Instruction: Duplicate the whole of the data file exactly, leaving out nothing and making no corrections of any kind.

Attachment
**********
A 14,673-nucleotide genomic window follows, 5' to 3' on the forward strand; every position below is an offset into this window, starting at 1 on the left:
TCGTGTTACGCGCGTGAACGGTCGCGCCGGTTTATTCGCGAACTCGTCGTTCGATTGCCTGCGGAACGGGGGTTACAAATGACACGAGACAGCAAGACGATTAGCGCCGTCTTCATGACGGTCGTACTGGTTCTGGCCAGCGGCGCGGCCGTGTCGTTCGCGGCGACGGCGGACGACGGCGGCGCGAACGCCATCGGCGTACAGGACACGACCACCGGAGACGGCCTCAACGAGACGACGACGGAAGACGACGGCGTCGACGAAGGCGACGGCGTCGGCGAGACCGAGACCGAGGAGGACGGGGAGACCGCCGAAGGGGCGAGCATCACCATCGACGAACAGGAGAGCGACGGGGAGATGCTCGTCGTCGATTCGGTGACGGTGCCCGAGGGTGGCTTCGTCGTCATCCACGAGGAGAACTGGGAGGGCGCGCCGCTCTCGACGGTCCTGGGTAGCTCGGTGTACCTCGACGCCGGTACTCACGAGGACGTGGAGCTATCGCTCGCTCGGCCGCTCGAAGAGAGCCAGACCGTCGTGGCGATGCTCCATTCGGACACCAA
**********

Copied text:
A 14,673-nucleotide genomic window follows, 5' to 3' on the forward strand; every position below is an offset into this window, starting at 1 on the left:
TCGTGTTACGCGCGTGAACGGTCGCGCCGGTTTATTCGCGAACTCGTCGTTCGATTGCCTGCGGAACGGGGGTTACAAATGACACGAGACAGCAAGACGATTAGCGCCGTCTTCATGACGGTCGTACTGGTTCTGGCCAGCGGCGCGGCCGTGTCGTTCGCGGCGACGGCGGACGACGGCGGCGCGAACGCCATCGGCGTACAGGACACGACCACCGGAGACGGCCTCAACGAGACGACGACGGAAGACGACGGCGTCGACGAAGGCGACGGCGTCGGCGAGACCGAGACCGAGGAGGACGGGGAGACCGCCGAAGGGGCGAGCATCACCATCGACGAACAGGAGAGCGACGGGGAGATGCTCGTCGTCGATTCGGTGACGGTGCCCGAGGGTGGCTTCGTCGTCATCCACGAGGAGAACTGGGAGGGCGCGCCGCTCTCGACGGTCCTGGGTAGCTCGGTGTACCTCGACGCCGGTACTCACGAGGACGTGGAGCTATCGCTCGCTCGGCCGCTCGAAGAGAGCCAGACCGTCGTGGCGATGCTCCATTCGGACACCAA